Last weekend I joined Farhang for the Toronto half-Marathon. Now, the last time I was on practice was in June, and my longest was 10km, and that was all making me a bit nervous. Stayed the night before the race at Farhang's, who cooked a tasty pasta for everybody. The weather was just perfect. We started around Finch & Yonge, headed down Yonge St. and turned east just before Bloor St., where we headed South by in a trail by Bay View and finally entered downtown through Lakeshore Blvd. Headed North at University Ave. and turned the whole way around the Queens Park to the finish line.

I had quite a bit of problem getting started, something like I drank too much water in the morning. So after 7km, I let Farhang go and backed up for a while at a Second Cup! I started again and made it straight to the finish line. After the lengthy stop I had, I aimed for 2:15, and unbelievably my gun time was 2:15:00.2! Chip time a few seconds shorter... Not a good time, I know, but then again, I was not even sure I can finish it, so, I'm happy with it. Official results here.

This past Friday night, with Hossein and Oktie, we took part in the last Capture the Flag game of the year, in the entire University of Toronto downtown campus. Around 500 people showed up. Map. We were in Team Danger (red), and my flat was in fact in the our zone, were my office was in the other zone.

The game started around 9PM. First we were defending, were each of us tagged a bunch of yellow guys. Around 10:30 Hossein and I left base to go for their flag. After jumping over a couple (public) fences and passing through four or five buildings (all needed key to access at that time of the day), we finally found their flag, just behind the Robarts library. We were still planning with this other red guy we found there when whistles were blown and everybody started leaving the game. So we all gathered in Queens Park. The game was ended prematurely since it was after 11PM, nobody scored yet, a (small) accident happened and police was called in. Very joyful though.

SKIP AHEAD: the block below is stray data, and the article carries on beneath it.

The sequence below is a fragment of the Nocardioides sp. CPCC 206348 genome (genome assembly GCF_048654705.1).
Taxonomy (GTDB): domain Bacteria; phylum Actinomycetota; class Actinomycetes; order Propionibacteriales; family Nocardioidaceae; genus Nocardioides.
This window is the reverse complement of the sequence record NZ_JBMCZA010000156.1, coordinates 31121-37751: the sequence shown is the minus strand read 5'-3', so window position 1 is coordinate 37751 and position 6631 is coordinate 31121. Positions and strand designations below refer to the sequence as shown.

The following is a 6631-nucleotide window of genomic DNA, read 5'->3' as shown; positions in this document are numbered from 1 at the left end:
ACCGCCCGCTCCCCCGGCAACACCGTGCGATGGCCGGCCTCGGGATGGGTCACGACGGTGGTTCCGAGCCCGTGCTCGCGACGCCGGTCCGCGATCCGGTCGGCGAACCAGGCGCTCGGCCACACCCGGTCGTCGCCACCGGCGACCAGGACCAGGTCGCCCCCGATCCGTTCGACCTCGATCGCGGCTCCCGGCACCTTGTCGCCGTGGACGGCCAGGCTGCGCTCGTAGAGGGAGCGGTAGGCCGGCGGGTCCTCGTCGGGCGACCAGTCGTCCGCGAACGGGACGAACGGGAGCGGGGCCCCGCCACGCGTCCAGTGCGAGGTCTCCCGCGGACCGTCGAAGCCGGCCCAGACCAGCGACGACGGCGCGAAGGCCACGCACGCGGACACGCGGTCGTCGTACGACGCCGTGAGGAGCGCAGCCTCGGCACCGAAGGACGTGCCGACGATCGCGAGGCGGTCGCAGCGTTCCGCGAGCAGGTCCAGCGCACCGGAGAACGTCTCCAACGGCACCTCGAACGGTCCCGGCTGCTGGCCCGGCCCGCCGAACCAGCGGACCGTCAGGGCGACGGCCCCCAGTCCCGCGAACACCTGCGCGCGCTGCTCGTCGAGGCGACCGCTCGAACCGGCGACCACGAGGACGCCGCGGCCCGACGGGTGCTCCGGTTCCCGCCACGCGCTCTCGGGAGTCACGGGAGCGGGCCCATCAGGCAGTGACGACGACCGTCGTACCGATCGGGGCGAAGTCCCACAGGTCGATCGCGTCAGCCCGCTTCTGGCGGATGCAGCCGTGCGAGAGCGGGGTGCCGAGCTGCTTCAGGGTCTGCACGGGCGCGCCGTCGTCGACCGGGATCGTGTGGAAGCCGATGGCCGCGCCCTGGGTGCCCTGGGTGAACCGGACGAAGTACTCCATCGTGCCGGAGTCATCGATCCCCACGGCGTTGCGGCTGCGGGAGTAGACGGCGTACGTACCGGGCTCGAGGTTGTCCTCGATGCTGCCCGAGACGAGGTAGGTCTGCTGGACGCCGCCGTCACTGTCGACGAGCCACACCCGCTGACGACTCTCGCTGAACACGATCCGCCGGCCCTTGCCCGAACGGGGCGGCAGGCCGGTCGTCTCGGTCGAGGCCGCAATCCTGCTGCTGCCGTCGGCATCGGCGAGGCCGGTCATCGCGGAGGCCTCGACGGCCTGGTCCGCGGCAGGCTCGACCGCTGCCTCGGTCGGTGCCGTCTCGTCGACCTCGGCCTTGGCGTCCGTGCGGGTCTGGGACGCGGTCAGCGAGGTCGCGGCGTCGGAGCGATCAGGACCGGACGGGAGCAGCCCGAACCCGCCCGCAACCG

On Saturday night, Ehsan was around, so spent the night playing cards with Amir and Hossein, just like we all used to do back in undergrad. We played poker and blackjack though.

On a side note, Pouria finally wrote us back from Kabul. He's writing a weblog of his experience there.

Friday, October 21, 2005
 I can see through your masks

[Announcement: There's a new list: performance-list gnome org. All invited.]

Over the past two weeks I found somebody accessing my departmental Linux account using password and running mallware. The first time it happened, I was in great shock. Fortunately the admins confirmed that password authentication was used, so my precious private key on my laptop was not stolen. So I convinced myself that a friend's Windows machine I used to check mail was the source of the problem. When it happened a second time though, it left only two choices: My laptop, and the Linux box I use to check email when I'm in University of Toronto at Scarborough on Thursdays. It's a professor's office box, not a public box.